This disc introduces Yo-Yo Ma's latest and most ambitious adventure, the Silk Road Project. It explores the cultures that flourished along the Silk Road, the ancient trade route that for centuries connected Europe and the East. Founded by Ma in 1998, the project aims to create connections, mutual trust, and cultural interchange between people from different parts of the world through their only shared language: music. This recording includes music from Mongolia, China, Persia, Japan, Iran, Azerbaijan, and an improvisation on an Italian Renaissance street song, performed by musicians from all those countries, as well as America, on both Eastern and Western instruments. Ma, who participates in every piece either as soloist or part of the ensemble, plays cello and a Mongolian "horse-head fiddle." There is also a Mongolian soprano, who sings a traditional song native to her region.
Bach showed that the cello can dance, but composers from Rossini to Shostakovich have favored it as an instrument of pensive reflection and brooding melancholy. The playful cover photo notwithstanding, SOLO features Yo-Yo Ma in five 20th century cello works of a serious nature, all with folk influence and all echoing at least a bit of the troubles of the times in which they were written.
Yo-Yo Ma Plays Cello Masterworks is an eight-CD box set of previously released material recorded in the 1980s and 1990s, and presumably so familiar to his fans that the package doesn't even come with a booklet. It really is a no-frills affair, right down to the thin cardboard sleeves that repeat the same photograph on the box, instead of offering original cover art. But the greatest disappointment is that only three of J.S. Bach's Six Cello Suites were included, so listeners seeking them should forego this budget package and find the complete suites, which Ma recorded twice.
The Cello Concerto No.1 in C Major, Hob. VIIb/1, by Joseph Haydn was composed around 1761–1765 for longtime friend Joseph Weigl, then the principal cellist of Prince Nicolaus's Esterhazy Orchestra. The work was presumed lost until 1961, when musicologist Oldrich Pulkert discovered a copy of the score at the Prague National Museum. Though some doubts have been raised about the authenticity of the work, most experts believe that Haydn did compose this concerto.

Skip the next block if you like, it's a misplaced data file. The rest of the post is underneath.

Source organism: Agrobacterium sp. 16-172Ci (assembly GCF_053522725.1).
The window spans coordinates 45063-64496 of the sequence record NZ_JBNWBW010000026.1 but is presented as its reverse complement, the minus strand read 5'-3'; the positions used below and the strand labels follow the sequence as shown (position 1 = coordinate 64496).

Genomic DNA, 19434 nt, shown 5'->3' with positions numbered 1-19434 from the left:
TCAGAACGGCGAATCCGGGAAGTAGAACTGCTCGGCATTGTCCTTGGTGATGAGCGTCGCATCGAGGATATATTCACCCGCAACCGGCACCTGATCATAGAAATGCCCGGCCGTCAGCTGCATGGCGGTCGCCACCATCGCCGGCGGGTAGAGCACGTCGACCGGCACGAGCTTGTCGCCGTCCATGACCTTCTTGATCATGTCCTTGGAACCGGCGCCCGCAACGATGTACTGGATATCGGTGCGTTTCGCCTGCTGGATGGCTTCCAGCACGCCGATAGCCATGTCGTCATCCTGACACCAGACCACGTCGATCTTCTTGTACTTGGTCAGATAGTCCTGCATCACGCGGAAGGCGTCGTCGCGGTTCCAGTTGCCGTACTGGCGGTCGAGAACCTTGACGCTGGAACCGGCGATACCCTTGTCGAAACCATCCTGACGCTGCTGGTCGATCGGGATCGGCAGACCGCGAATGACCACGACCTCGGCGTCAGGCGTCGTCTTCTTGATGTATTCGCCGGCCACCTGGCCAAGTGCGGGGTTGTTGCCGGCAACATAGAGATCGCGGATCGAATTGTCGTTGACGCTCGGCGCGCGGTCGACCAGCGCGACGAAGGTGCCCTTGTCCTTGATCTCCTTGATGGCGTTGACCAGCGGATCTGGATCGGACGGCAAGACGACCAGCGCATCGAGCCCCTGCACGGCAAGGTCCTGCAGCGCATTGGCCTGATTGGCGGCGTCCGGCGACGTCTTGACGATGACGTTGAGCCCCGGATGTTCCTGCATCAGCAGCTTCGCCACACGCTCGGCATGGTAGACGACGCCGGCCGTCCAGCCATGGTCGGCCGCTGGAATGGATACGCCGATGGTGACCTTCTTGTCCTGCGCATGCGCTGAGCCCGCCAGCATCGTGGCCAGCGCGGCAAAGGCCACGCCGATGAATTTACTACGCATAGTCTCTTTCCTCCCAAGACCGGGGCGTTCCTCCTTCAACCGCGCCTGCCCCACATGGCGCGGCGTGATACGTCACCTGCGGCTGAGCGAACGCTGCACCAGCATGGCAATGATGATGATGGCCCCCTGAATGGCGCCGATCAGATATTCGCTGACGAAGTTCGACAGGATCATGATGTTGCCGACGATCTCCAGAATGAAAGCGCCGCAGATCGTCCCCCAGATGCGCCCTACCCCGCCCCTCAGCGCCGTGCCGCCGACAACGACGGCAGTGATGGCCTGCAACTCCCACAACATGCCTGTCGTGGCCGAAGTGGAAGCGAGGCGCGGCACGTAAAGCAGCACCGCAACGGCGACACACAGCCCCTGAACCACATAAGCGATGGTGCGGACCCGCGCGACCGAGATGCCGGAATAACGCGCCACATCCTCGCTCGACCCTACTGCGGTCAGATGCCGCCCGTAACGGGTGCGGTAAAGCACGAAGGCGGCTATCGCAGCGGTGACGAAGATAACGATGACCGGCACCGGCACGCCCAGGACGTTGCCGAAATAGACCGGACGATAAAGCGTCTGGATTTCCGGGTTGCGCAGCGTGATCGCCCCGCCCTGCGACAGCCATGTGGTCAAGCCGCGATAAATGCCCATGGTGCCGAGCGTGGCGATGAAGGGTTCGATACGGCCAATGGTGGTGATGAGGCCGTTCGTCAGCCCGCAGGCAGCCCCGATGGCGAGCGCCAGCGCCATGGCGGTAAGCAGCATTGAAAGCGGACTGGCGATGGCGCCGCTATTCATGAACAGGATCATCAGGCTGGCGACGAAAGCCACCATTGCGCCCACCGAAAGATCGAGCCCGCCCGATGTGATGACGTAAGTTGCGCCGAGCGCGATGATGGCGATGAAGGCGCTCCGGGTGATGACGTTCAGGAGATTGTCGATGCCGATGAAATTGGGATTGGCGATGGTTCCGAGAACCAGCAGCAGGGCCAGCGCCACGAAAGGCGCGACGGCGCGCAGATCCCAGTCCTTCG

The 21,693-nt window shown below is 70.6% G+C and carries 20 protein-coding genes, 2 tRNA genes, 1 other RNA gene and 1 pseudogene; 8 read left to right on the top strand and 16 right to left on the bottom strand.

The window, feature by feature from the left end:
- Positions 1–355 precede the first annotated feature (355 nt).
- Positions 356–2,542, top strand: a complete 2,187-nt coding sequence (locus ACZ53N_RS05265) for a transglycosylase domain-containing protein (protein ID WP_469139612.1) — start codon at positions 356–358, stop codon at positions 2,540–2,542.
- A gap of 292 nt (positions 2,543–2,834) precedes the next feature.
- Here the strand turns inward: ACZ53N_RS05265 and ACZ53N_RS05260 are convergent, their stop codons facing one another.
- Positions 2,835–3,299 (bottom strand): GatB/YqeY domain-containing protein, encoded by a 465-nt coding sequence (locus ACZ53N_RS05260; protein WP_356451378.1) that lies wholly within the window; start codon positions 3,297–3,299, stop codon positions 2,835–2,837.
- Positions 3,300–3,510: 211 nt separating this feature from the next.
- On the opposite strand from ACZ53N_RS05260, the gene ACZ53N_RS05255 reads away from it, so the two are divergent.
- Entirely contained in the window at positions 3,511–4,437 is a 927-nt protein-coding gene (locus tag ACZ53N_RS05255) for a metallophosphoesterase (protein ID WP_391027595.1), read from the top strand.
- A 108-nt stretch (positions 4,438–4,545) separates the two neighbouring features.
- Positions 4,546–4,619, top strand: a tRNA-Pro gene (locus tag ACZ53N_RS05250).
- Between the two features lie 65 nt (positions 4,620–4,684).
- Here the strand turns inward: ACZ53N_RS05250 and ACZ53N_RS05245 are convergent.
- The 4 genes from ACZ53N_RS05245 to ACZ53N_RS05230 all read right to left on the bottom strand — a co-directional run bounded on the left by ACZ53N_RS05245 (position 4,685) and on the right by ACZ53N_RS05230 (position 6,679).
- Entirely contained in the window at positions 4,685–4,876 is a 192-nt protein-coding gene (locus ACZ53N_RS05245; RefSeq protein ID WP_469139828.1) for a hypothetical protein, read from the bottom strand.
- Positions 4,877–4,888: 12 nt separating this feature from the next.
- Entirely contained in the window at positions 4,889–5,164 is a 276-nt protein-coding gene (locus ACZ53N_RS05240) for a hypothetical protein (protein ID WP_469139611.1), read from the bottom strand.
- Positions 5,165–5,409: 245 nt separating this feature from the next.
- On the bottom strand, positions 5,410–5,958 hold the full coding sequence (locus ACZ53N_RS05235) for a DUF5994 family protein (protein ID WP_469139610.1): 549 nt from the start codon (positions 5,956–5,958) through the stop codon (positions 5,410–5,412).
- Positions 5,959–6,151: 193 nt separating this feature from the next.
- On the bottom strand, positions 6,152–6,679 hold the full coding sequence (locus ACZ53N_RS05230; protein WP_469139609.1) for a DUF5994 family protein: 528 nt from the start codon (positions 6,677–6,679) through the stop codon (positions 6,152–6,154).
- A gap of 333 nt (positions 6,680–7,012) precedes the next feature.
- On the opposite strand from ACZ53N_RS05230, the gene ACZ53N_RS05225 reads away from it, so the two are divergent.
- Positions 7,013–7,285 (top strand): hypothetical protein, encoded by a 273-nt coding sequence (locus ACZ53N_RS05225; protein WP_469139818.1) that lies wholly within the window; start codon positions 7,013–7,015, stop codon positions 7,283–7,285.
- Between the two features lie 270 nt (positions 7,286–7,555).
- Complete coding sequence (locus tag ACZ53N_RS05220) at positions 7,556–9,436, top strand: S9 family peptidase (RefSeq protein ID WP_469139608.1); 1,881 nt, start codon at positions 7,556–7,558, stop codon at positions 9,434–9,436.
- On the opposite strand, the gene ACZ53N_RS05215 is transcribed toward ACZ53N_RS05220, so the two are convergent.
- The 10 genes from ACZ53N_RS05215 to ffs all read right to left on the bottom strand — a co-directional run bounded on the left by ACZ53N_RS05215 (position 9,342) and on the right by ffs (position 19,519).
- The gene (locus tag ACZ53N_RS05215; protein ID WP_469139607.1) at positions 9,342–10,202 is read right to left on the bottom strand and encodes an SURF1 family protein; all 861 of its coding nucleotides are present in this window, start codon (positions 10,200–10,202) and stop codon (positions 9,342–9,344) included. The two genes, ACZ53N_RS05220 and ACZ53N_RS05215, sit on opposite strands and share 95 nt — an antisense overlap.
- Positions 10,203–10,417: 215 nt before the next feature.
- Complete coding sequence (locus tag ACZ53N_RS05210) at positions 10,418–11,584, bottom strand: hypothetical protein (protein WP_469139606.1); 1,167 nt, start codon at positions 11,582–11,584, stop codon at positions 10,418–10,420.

Continuing their explorations on Silk Road Journeys: When Strangers Meet, Yo-Yo Ma and the Silk Road Ensemble go even deeper into cross-cultural studies on this 2005 soundtrack album. Produced for a 10-part series on Japan's NHK television network, the CD's 15 tracks are arranged in three suites, entitled Enchantment, Origins, and New Beginnings, more reflective of inherent musical affinities than of the way the music was used in the program. The musicians tap into the variously overlapping musical styles of lands stretching from China and India to Iran and Turkey, and the arrangements by Zhao Jiping and Zhao Lin include a mix of instruments from around the world, to add greater color and sonic dimensions. The album's exotic and meditative qualities may attract fans of both international and new age music, though there is perhaps little crossover appeal for Ma's classical devotees.
Antonin Dvorák's Piano Quartet No. 2 is one of the greatest chamber works of the 19th century (as are many of Dvorák's chamber compositions). Written in 1889 at the request of his publisher Simrock, it is a big, bold work filled with the Czech master's trademark melodic fecundity, harmonic richness, and rhythmic vitality. The first movement is a soaring, outdoor allegro with an assertively optimistic main theme accented by Czech contours and Dvorák's love of mixing major and minor modes. The Lento movement's wistful main theme is played with a perfect mixture of passion and poise by cellist Yo-Yo Ma. The music alternates between passages of drama and delicacy in this, one of Dvorák's finest slow movements in any medium. The Scherzo's stately waltz is contrasted by a lively, up-tempo Czech country dance. The finale is a high-stepping, high-spirited allegro with a strong rhythmic pulse that relaxes for the beautifully lyrical second subject. The development is a satisfying combination of motivic variety and strict structural logic. Dvorák packs a lot of music into this movement that lasts less than seven minutes. Ma and colleagues Isaac Stern, Jaime Laredo, and Emanuel Ax bring the same excitement, virtuosity, and cohesiveness to this work as they did in their recordings of the Brahms piano quartets.